An alarm has been raised in Ecuador as a fleet of 260 Chinese-flagged fishing vessels have been spotted off the coast of the Galapagos Islands over the weekend. Although the ships are still in the corridor of international waters, the Ecuadorian Navy has set up patrols to ensure the vessels do not enter the Exclusive Economic Zone covering the Galapagos Marine Reserve.
Being one of the richest fishing areas and a hot spot for marine life, the Galapagos Islands have attracted Chinese fishing fleets to the region every year. In 2017, a Chinese fishing vessel was apprehended while trawling the marine reserve. It was in possession of 300 tonnes of marine wildlife composed mostly of sharks. The Galapagos Islands are located approximately 15,700 miles from Mainland China on the other side of the Pacific Ocean, with its surrounding waters tagged as a protected UNESCO world heritage site.
Ecuadorian Defence Minister Oswaldo Jarrin said they have deployed surveillance patrols to secure and make certain that the incident in 2017 does not happen again. A"protection strategy" has been designed and put in place by former Mayor Quito Roque Sevilla and ex-environment minister Yolanda Kakabadse. The strategy is aimed at safeguarding the waters of the archipelago, which is home to the largest concentration of protected shark species in the world and valued by the Chinese as table fare delicacies and medicinal miracles. Shark fins and shark liver are among the highly demanded products in Chinese markets, which has led to the near extinction of some shark species such as the hammerhead shark.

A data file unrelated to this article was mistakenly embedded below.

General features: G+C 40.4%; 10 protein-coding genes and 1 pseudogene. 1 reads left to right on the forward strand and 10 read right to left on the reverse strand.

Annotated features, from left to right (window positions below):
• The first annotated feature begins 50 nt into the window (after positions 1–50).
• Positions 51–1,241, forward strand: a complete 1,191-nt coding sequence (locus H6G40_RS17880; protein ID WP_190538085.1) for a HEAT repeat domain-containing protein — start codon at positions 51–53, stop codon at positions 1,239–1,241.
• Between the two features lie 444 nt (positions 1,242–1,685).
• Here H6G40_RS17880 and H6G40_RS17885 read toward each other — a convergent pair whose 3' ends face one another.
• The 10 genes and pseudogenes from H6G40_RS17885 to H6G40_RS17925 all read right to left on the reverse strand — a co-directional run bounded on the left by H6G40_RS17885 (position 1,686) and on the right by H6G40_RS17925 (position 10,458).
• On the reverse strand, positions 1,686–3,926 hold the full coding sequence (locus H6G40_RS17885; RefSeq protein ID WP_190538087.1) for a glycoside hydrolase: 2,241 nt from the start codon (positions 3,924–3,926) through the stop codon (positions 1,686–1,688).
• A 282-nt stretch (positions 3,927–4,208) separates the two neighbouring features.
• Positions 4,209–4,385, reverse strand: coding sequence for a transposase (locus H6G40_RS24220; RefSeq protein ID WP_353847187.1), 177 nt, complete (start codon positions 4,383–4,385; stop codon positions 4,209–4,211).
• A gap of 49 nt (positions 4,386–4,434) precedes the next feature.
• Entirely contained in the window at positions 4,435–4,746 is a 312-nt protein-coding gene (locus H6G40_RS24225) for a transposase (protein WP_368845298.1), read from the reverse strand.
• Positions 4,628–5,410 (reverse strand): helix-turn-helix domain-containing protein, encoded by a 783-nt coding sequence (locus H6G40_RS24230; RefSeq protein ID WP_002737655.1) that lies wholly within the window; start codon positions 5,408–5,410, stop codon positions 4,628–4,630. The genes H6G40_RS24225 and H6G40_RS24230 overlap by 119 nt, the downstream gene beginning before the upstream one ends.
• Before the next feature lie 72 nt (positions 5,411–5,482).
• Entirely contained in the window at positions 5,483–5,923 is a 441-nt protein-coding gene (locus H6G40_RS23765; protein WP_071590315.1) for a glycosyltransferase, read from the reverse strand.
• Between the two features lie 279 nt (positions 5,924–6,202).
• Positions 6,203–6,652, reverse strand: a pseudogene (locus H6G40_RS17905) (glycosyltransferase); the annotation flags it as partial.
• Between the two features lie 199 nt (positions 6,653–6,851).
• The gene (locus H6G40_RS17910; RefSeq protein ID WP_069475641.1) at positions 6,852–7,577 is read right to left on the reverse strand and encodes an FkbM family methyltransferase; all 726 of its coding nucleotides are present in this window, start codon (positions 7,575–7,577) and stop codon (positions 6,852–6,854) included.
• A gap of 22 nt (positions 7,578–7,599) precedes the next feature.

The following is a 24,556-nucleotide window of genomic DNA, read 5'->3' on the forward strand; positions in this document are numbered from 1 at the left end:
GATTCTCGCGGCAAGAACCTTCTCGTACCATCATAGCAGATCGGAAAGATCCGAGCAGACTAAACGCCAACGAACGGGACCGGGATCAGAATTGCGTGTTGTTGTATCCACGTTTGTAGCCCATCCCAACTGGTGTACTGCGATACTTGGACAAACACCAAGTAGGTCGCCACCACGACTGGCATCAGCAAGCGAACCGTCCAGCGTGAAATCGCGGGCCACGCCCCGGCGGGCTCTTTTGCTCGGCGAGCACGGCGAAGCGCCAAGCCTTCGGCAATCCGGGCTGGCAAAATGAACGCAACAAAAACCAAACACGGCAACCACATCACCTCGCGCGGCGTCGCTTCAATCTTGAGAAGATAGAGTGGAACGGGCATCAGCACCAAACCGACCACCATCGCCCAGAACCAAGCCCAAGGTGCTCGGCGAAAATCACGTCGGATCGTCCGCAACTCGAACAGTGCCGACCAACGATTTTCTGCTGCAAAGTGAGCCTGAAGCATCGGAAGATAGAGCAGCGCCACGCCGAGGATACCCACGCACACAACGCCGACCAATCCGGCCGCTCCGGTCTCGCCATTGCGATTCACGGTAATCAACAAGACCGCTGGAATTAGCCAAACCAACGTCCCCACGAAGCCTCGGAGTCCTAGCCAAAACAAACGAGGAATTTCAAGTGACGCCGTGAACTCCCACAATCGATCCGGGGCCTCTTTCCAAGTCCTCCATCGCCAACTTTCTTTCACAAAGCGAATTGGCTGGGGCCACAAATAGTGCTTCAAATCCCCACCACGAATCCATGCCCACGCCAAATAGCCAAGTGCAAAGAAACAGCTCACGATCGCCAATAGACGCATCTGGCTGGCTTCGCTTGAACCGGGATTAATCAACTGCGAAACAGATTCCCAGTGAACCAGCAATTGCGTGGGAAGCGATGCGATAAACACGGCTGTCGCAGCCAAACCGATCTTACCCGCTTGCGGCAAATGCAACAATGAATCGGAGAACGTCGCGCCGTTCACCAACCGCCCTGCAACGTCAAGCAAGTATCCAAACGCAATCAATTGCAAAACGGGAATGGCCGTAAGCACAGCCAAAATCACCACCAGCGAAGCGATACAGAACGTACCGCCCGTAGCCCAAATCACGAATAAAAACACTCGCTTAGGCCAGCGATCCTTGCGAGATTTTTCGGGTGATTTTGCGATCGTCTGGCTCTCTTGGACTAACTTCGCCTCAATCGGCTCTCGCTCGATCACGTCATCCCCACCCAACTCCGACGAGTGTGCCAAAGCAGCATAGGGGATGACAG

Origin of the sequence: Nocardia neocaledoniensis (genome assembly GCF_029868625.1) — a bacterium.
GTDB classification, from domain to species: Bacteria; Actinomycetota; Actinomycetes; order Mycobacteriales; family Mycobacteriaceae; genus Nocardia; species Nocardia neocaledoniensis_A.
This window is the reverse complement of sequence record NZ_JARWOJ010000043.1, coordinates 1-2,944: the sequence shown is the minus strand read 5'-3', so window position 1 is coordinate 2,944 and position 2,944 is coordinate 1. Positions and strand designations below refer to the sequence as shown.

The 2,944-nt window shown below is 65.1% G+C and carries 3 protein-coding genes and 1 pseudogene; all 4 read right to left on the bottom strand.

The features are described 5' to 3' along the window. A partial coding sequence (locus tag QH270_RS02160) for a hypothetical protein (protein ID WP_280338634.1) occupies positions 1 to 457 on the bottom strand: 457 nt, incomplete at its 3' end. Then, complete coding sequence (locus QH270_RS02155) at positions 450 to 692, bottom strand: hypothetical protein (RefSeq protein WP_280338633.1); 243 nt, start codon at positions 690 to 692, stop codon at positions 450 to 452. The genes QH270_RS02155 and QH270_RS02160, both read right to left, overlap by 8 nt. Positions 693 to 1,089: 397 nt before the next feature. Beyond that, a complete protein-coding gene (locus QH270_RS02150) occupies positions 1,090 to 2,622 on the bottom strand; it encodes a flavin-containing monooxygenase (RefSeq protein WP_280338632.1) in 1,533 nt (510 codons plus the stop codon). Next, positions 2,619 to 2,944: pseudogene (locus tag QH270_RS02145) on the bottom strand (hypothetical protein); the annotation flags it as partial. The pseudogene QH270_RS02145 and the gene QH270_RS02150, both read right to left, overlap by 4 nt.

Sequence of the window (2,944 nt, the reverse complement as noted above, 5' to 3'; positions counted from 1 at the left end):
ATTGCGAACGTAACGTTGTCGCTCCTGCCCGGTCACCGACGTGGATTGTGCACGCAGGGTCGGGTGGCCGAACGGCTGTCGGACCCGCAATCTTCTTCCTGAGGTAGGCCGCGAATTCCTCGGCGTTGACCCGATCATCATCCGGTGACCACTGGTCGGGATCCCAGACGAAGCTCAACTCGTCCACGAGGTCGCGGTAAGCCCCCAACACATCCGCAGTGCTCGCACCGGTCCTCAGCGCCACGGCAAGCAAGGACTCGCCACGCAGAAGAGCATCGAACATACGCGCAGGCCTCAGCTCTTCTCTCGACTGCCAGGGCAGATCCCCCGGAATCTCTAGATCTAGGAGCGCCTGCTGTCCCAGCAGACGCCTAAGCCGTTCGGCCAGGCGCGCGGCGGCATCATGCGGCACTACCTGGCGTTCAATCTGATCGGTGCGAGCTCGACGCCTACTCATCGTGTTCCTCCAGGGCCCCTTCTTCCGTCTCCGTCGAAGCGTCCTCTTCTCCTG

The unique ecosystem and biodiversity is what inspired Charles Darwin's Theory of Evolution after his expedition to the Galapagos Islands in 1835.
In an interview by El Universo newspaper with Nicolas Vera of Frente Insular de la Reserva Marina de Galapagos, an organisation dedicated to the preservation of marine life in the islands, it was revealed that each ship in the Chinese fleet has a length of 60 meters and is carrying about 100 thousand hooks. "We are talking about 26 million hooks. It is a barricade of at least 400 miles. This technique affects manta rays, sharks, turtles and even birds."
Ecuador President Lenin Moreno has called on other Latin American countries spanning the coastline of the Pacific Ocean to form a joint regional stand on the impending marine life threat.